Puppy Chewing, Barking, Hyperactivity & Separation Anxiety: How To Teach Your Puppy To Become A Kongaholic | Sirius Dog TrainingPuppy Chewing, Barking, Hyperactivity & Separation Anxiety

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Puppy Chewing, Barking, Hyperactivity & Separation Anxiety: How To Teach Your Puppy To Become A Kongaholic

Feeding your puppy only from hollow chew toys rather than a bowl will have an immediate and enormous positive effect on your puppy’s behavior and temperament. Bowl-fed puppies often become overly excited prior to meal times and gobble too much food at one time, which is decidedly unhealthy. On the other hand, chew toy-fed puppies are less destructive, quieter, calmer and less likely to get bloat or develop separation anxiety.

Teaching your puppy to enjoy chewing chew toys is pretty easy; feed your puppy only from hollow chew toys. Initially, make it very easy for your puppy to get the food out. Put a dozen pieces of dry kibble into a Kong and let your puppy investigate. Occasionally prod the Kong with your finger so that a couple of pieces of kibble fall out. Soon your puppy will start to nose the Kong. Once your puppy gets the idea and can quickly empty a Kong containing dry kibble, stuff the Kong so that the food is a little more difficult for your puppy to get out. A well-stuffed chew toy is one that delivers food slowly, so that the Kong “trains” your puppy for a long time while you are away.

The classic Kong is certainly the best chew toy for stuffing with moistened kibble and freezing and the purple PetSafe Squirrel Dudes are best for filling with dried kibble. Measure out your pup’s daily allotment of kibble in the morning and put it in a container so that family members know that the kibble may be used as lures and rewards throughout the day for teaching basic manners and such. In the evening, soak the day’s leftover kibble in water, spoon the mush into Kongs and place them in the freezer overnight. Voila! In the morning, you’ll have Kongsicles!

The Squirrel Dude has a “kibble meter” — four rubber fingerlike projections that partially occlude the opening. The projections may be custom-trimmed to adjust the rate of delivery for different sized pieces of dry kibble. Other good chew toys are Kong Biscuit Balls (wonderful for stuffing with chunky foods and raw diet), sterilized uncooked long bones and antlers. Antlers are attractive in their own right and do not need to be stuffed with food. They are outrageously expensive though, (given that they regularly drop off deer), but nonetheless, worth their weight in gold because dogs love them and they last for ages.

Give your puppy a stuffed chew toy every time you confine her to her playpen (long-term confinement area) and each time you put her back into her doggy den/crate  (short-term confinement area). It is beyond essential that your puppy learns to enjoy down-time alone and that you prevent the BIG FOUR Behavior Problems: House soiling, Destructive Chewing, Excessive Barking and Hyperactivity.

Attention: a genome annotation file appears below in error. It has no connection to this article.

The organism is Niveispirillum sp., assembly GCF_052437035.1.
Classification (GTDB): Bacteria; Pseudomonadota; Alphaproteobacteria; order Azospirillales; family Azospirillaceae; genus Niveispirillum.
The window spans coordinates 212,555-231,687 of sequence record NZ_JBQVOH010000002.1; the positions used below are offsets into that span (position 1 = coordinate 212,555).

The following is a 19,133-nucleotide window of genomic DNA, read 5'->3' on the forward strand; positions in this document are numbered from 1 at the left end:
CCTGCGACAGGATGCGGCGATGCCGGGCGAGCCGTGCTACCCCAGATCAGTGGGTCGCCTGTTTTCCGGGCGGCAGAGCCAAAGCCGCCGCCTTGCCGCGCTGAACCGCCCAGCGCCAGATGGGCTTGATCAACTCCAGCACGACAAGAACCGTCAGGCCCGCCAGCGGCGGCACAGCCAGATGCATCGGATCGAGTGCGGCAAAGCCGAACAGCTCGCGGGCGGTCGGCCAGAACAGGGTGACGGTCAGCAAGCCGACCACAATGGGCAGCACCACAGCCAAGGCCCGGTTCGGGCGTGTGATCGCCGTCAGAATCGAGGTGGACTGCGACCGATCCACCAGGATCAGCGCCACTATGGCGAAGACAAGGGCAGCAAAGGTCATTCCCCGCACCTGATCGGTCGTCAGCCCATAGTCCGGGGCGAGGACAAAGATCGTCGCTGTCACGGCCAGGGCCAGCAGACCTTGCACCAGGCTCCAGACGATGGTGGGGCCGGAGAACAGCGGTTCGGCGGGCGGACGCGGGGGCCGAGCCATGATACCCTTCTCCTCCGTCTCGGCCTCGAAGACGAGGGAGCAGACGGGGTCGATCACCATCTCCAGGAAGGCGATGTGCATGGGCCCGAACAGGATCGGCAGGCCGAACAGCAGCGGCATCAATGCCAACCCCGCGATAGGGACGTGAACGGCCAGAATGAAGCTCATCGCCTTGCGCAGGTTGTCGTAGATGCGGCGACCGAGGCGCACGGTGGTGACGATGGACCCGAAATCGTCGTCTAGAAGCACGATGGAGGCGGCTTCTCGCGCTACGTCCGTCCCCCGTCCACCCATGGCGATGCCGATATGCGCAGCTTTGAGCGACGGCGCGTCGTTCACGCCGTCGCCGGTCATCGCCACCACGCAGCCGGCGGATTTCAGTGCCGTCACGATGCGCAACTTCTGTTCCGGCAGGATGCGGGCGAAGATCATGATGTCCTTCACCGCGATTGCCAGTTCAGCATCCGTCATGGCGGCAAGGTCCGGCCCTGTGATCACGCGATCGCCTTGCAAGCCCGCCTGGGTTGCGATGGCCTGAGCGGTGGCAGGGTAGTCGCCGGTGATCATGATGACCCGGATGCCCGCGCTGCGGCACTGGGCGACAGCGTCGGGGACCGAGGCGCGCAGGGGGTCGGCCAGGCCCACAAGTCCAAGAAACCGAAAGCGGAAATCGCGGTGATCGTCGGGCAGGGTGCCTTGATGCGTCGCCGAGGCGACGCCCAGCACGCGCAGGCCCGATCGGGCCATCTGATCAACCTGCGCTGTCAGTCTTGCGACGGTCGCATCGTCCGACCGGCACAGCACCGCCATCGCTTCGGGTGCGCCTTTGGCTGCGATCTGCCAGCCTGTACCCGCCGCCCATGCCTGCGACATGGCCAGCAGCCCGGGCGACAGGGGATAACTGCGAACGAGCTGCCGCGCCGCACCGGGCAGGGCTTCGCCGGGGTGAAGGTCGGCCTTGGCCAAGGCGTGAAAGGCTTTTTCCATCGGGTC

Feeding your dog only from Kongs prevents destructive chewing. Each piece of food extricated from the chew toy rewards your puppy for chewing the chew toy and of course, chewing Kongs is mutually exclusive to chewing anything else. Since your pup now spends most of her time chewing Kongs, there is little time for house destruction. Indeed, the easiest way to prevent or resolve behavior problems is to teach your dog how to act, i.e., what to chew, when to bark, where to eliminate and how to amuse herself when left at home alone.

Additionally Kong-feeding prevents excessive recreational barking, hyperactivity and separation anxiety and also helps with housetraining. When puppies chew, they normally lie down, calmly and quietly. Consequently, each piece of food that comes out of the Kong, also rewards the dog for lying down and for not barking. Since the puppy is lying down she will be less likely to feel the urge to eliminate while in confinement. Consequently, once you wake her up, you can show your puppy where to eliminate and reward her for doing so. The most wonderful thing about feeding from Kongs is that the Kong continues to “train” your puppy even when you are absent, i.e., when your puppy is left at home alone.

Certainly, house soiling, chewing, barking and hyperactivity problems may be resolved pretty easily but prevention in puppyhood is easier still and so, why not teach your puppy good habits from the outset. Feed her only from Kongs. Separation anxiety, however, can be really challenging and extremely time-consuming and difficult to cure, especially with adolescent and adult dogs. Separation anxiety is crippling for afflicted dogs and their hours left at home alone can be a living nightmare. Luckily, Kong-feeding is extremely effective in preventing separation anxiety.

Kong-feeding rewards your puppy for lying down, being calm and quiet and focusing on the task at hand (Kong-chewing) rather than fretting about being alone. Moreover, after chilling and chewing a Kong, most puppies fall asleep. Once your puppy becomes a Kongaholic and enjoys savoring meals from Kongs, she now has a hobby to help her wile away the inevitable hours that she is likely to be left alone as an adult, i.e., If you teach her to enjoy time alone with her Kongs in short-term and long-term confinement as a puppy, then she won’t freak out when left at home alone as an adult. Instead, she’ll enjoy her time alone with her Kong hobby in the comfort of your home. And so, feed your puppy only from Kongs.